My work concerns human interaction with the natural world. My studio activity is a study of the most basic gestures used by humans to reach beyond themselves and create a world in which it is possible to exist. These basic gestures seem to concern survival, orientation, and communication.
When we view wild animals, even caged ones, those animals seem to us to carry a piece of the landscape of their origin. As our lives become increasingly urbanized and withdrawn from nature, these pieces shrink and fade in our minds, stripping us of our awareness of natural habitat. I often feel, with the passage of time, that less and less of the natural world remains attached to me. While working on my sculpture, I imagine that the natural world is gone- erased- except for the bit of the landscape left at the edge of my body (perched on my shoulder, caught between my arms, or stuck in the triangle that holds my feet to the ground).
In some of my previous work I have filled latex shapes with hydrocal and pigment which I squeeze against my body to record the gestures which allow me to place myself in the world. Because we repeat gestures in order to reinforce our presence, I repeat these movements until larger stacked units emerge. Many questions are asked, such as whether the beginning of architecture was the hat or the hug.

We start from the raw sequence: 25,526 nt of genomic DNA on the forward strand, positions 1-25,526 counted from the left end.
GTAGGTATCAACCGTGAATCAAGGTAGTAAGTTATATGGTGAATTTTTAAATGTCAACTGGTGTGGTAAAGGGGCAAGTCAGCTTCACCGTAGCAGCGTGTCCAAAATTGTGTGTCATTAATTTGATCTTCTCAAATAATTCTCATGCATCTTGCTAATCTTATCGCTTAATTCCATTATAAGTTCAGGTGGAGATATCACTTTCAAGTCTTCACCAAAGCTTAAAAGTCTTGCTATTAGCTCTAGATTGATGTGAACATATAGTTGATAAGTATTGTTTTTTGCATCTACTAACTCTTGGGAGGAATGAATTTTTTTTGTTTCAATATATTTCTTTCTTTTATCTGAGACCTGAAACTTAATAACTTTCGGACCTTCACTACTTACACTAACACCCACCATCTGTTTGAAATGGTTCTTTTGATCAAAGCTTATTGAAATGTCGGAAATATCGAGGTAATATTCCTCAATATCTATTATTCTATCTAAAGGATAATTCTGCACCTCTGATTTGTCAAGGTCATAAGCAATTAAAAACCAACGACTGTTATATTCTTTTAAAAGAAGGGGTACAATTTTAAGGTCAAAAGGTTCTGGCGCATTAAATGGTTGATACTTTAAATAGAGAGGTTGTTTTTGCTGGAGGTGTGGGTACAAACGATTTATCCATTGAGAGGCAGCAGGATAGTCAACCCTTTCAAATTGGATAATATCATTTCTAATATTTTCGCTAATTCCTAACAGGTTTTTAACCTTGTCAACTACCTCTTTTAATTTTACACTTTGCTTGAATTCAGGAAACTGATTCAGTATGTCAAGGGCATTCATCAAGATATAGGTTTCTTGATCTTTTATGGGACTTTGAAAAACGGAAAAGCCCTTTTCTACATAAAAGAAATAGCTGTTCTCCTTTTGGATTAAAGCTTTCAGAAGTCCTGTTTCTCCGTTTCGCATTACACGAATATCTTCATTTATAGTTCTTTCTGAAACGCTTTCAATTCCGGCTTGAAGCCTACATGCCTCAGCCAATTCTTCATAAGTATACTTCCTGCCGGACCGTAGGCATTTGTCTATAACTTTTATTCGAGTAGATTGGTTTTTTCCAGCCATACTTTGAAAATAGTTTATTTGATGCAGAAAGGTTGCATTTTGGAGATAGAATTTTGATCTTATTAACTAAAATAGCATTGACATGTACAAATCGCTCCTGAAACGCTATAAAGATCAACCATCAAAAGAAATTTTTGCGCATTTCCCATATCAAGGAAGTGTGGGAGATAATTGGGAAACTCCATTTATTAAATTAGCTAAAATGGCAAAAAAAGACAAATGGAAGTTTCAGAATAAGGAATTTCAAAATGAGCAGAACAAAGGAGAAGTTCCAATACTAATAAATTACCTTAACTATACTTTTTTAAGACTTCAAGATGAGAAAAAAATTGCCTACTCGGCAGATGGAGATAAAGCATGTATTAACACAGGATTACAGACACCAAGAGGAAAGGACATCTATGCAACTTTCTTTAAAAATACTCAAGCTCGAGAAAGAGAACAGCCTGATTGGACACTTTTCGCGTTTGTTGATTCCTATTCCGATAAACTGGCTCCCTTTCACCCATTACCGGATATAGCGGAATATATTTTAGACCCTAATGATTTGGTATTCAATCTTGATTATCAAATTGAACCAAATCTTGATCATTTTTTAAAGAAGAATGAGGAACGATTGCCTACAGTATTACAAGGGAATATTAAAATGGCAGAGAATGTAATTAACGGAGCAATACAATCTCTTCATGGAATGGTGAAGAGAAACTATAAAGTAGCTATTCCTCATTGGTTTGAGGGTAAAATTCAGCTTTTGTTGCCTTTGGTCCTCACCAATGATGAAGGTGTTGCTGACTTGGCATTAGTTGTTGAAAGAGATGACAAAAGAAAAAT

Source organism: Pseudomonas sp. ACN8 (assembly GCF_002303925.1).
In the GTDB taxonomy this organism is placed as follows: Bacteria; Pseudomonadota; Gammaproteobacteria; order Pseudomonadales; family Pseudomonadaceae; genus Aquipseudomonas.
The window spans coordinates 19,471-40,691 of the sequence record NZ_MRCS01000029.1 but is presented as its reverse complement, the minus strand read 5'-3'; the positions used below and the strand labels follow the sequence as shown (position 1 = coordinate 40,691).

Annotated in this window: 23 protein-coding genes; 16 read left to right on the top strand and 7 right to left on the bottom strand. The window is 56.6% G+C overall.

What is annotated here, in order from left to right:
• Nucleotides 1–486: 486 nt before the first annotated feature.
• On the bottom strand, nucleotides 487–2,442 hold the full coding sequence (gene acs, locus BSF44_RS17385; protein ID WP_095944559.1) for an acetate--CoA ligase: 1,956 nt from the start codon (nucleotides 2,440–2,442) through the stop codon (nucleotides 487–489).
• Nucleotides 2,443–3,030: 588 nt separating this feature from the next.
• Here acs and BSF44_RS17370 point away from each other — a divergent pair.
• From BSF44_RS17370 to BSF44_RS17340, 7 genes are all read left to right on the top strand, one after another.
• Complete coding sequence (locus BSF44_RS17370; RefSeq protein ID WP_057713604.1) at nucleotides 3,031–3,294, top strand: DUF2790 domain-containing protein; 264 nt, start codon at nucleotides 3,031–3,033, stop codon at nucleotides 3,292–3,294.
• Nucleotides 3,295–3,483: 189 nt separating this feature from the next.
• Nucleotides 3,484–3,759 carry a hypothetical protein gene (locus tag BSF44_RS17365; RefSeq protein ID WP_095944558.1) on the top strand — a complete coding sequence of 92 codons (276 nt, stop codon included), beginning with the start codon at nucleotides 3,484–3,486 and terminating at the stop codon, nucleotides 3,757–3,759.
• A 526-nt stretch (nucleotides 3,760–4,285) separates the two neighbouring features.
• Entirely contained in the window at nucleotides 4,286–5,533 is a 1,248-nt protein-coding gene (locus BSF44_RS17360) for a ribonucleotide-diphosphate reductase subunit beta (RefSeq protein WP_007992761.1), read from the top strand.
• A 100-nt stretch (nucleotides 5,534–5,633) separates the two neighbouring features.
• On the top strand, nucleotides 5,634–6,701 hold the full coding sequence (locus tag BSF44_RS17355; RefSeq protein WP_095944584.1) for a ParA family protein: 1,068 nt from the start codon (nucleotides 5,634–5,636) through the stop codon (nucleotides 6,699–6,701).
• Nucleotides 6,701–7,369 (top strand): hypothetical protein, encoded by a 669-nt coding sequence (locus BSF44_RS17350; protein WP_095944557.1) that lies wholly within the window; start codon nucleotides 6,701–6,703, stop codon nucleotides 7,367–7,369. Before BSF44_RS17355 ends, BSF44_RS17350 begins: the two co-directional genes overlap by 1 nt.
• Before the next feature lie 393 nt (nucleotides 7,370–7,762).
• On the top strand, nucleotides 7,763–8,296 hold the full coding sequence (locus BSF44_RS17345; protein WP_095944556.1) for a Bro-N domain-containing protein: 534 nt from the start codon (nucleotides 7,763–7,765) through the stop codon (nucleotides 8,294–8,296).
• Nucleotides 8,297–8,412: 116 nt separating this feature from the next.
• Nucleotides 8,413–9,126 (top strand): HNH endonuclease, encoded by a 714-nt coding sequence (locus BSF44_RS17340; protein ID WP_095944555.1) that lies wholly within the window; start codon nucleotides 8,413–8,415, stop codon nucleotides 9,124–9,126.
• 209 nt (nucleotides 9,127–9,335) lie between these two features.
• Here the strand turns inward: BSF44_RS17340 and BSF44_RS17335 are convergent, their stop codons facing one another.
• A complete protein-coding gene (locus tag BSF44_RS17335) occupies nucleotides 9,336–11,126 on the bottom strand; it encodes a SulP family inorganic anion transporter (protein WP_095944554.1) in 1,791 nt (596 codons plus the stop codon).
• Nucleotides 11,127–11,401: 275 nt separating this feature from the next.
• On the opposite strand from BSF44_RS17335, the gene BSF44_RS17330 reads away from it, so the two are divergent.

A recent installation called "Swerves and Stoppages" presents a river of sculptural forms that registers the gestures humans use to create boundaries and stoppages in the flux and flow of time.
The sculpture has a powerful organic presence, because its forms hover strangely between being an object and being the record of an event . I try to evoke body memories so strongly that sight seems on the verge of being blinded by touch.
Eve Ingalls has exhibited throughout the United States and in France, Germany, Switzerland, and the Netherlands as well as in recent exhibitions at the Aldrich Museum , the Cleveland Museum of Art, the Bruce Museum, and the New Britain Museum of American Art. Her work has been reviewed in The New York Times, Arts Magazine, Art and Antiques, ;Art New England, De volkskrant Beeldende Kunst, ;and Die Courant Amsterdam.
For further information contact Soho20 Gallery: phone (212) 226-4167, web site: www.soho20gallery.com, or contact the artist : phone and fax in the United States: (609) 924-5885